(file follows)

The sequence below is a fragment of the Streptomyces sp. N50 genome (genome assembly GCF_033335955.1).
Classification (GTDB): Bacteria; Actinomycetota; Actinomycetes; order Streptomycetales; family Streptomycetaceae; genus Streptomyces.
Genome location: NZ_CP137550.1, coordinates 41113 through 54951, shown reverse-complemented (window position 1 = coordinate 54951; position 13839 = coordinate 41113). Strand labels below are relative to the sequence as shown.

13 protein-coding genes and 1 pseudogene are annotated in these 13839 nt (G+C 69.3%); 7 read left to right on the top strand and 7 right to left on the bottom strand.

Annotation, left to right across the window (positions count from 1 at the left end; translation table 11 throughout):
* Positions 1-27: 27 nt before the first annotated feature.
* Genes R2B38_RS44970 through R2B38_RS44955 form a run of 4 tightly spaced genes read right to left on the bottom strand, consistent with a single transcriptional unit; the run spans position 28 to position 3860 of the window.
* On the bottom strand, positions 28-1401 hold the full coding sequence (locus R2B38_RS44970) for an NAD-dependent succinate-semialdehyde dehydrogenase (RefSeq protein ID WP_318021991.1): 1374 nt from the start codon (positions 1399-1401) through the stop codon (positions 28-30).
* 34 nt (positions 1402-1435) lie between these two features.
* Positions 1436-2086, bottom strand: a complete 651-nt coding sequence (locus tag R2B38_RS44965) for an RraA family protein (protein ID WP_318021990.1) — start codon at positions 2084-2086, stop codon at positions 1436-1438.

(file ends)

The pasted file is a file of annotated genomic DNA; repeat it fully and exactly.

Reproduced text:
The sequence below is a fragment of the Streptomyces sp. N50 genome (genome assembly GCF_033335955.1).
Classification (GTDB): Bacteria; Actinomycetota; Actinomycetes; order Streptomycetales; family Streptomycetaceae; genus Streptomyces.
Genome location: NZ_CP137550.1, coordinates 41113 through 54951, shown reverse-complemented (window position 1 = coordinate 54951; position 13839 = coordinate 41113). Strand labels below are relative to the sequence as shown.

13 protein-coding genes and 1 pseudogene are annotated in these 13839 nt (G+C 69.3%); 7 read left to right on the top strand and 7 right to left on the bottom strand.

Annotation, left to right across the window (positions count from 1 at the left end; translation table 11 throughout):
* Positions 1-27: 27 nt before the first annotated feature.
* Genes R2B38_RS44970 through R2B38_RS44955 form a run of 4 tightly spaced genes read right to left on the bottom strand, consistent with a single transcriptional unit; the run spans position 28 to position 3860 of the window.
* On the bottom strand, positions 28-1401 hold the full coding sequence (locus R2B38_RS44970) for an NAD-dependent succinate-semialdehyde dehydrogenase (RefSeq protein ID WP_318021991.1): 1374 nt from the start codon (positions 1399-1401) through the stop codon (positions 28-30).
* 34 nt (positions 1402-1435) lie between these two features.
* Positions 1436-2086, bottom strand: a complete 651-nt coding sequence (locus tag R2B38_RS44965) for an RraA family protein (protein ID WP_318021990.1) — start codon at positions 2084-2086, stop codon at positions 1436-1438.